Across the district around 10.500 people travel to work on foot out of a 96,000-strong workforce.
The 10.8 per cent figure for Calderdale is slightly above the national average of 10.7 per cent and lower than the Yorkshire figure of 11.8 per cent.
Scarborough has the highest proportion of residents who commute on foot at 21.9 per cent with Rotherham the lowest on 8 per cent.
Nationally, the number of people walking to work has increased by more than 9 per cent in the past decade, according to the Chartered Society of Physiotherapy.
The CSP has now called for more people to get active on their commute and for councils to help them as part of public health responsibilities.
“Clearly, some people need to use transport, but even then there are easy ways to build exercise into that journey - park further away from the office or get off the bus a stop early,” said Dr Helena Johnson, chairwoman of the CSP.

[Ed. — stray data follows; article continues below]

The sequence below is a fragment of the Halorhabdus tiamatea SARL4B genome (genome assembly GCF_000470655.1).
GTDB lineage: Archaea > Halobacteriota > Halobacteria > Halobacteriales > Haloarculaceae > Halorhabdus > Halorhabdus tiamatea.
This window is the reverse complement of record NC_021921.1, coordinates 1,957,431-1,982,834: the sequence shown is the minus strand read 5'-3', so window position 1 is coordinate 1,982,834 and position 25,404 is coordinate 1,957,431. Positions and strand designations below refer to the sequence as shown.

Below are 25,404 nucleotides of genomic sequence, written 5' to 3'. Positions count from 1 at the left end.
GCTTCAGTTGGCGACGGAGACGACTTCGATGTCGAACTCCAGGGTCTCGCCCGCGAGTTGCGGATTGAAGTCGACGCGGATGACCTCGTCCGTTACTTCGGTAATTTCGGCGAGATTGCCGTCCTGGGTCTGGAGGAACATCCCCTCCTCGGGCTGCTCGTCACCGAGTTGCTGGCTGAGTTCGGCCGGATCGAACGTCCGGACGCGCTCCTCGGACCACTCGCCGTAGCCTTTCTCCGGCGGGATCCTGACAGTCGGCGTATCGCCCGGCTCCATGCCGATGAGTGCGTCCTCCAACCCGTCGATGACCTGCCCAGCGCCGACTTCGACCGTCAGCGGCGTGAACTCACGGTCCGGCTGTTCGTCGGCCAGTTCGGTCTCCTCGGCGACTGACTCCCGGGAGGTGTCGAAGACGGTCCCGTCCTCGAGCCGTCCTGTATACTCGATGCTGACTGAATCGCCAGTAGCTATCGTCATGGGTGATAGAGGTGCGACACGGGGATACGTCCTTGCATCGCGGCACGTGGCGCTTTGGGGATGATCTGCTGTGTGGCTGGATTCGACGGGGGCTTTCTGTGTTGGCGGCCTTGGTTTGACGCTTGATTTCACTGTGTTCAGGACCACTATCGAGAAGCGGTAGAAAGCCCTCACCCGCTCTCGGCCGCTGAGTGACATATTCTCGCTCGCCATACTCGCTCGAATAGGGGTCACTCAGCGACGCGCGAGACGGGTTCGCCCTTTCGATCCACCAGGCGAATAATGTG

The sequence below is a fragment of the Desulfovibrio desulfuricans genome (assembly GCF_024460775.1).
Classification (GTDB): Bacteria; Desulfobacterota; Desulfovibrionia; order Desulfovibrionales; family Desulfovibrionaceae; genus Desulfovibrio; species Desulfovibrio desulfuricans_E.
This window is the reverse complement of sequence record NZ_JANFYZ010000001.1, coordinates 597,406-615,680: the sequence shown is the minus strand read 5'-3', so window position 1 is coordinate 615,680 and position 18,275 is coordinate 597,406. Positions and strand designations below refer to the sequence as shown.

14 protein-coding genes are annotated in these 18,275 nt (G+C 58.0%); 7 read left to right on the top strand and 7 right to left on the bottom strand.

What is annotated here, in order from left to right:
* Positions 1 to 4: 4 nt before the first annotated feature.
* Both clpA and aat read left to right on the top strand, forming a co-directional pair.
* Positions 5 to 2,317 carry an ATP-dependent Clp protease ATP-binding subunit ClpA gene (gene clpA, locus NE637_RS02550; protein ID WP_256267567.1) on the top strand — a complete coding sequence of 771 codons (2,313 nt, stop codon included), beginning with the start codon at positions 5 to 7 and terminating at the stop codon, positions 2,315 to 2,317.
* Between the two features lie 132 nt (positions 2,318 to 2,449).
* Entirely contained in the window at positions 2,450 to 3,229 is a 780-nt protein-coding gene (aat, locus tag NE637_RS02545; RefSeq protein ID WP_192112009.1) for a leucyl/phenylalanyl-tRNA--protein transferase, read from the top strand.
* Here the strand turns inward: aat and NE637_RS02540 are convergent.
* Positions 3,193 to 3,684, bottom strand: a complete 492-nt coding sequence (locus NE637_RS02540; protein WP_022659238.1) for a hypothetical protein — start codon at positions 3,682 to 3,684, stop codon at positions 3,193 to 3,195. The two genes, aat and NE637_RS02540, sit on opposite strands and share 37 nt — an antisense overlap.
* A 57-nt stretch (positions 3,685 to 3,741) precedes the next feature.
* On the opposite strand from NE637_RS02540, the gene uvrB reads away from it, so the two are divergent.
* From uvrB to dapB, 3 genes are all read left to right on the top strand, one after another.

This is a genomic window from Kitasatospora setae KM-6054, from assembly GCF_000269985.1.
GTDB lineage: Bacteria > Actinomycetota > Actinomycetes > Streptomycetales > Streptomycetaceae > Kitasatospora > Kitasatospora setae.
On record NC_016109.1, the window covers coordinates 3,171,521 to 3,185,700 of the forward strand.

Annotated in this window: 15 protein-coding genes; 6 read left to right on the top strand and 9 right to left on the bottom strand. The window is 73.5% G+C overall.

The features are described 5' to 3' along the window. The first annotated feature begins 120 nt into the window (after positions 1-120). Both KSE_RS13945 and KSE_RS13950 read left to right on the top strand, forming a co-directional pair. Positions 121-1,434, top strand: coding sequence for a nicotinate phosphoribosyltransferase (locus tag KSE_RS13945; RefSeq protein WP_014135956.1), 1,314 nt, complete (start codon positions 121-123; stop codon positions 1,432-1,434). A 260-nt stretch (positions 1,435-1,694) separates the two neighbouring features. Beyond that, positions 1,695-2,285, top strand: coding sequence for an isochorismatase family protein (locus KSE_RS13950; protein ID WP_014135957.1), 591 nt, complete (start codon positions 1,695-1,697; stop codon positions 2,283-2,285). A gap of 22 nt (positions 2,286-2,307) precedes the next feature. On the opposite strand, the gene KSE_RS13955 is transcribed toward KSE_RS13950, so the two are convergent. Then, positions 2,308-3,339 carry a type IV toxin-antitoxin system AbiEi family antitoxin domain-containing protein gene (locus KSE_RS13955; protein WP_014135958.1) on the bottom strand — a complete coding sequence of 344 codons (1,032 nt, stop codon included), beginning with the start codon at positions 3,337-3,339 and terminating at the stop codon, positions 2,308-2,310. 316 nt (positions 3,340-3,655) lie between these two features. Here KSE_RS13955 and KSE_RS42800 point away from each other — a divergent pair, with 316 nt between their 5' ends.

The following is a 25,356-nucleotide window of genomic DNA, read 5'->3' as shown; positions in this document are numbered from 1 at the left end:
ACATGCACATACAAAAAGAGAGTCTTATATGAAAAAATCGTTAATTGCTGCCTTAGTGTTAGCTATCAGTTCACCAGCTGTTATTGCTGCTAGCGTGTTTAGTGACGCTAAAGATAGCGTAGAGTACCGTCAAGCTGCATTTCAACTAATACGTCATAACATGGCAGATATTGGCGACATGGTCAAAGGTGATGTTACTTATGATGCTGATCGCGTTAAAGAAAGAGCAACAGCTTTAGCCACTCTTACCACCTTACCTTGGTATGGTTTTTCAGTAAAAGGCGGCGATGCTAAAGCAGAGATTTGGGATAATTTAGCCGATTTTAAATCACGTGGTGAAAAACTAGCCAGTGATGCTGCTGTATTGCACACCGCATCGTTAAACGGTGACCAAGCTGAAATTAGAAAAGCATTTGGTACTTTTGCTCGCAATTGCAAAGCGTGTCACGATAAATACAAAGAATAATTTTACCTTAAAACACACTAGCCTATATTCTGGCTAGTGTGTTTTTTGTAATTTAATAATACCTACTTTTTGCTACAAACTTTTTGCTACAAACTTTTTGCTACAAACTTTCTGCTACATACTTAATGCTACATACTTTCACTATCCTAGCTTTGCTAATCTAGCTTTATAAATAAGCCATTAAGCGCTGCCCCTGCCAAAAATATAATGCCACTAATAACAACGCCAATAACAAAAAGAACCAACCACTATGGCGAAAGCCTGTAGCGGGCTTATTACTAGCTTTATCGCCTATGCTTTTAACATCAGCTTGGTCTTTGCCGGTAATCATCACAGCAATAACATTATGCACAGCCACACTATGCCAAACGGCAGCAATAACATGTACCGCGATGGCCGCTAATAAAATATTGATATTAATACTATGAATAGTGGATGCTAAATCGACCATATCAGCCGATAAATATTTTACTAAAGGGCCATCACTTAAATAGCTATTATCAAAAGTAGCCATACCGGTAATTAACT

“Councils must do their part by promoting safe and enjoyable walking routes and removing some of the barriers that prevent people from getting exercise.
“Britain is facing an obesity crisis that is fuelled by inactivity. It is essential for the health of the nation that people find time to exercise and hopefully these statistics are an encouraging sign that the message is getting through.”
In addition to 2,846,500 walkers nationally, another 762,000 people cycle to work which is also an increase since the last survey in 2001.
The third annual CSP Workout at Work Day is on June 12 when physiotherapists run events in workplaces to show people how to squeeze exercise into busy lives.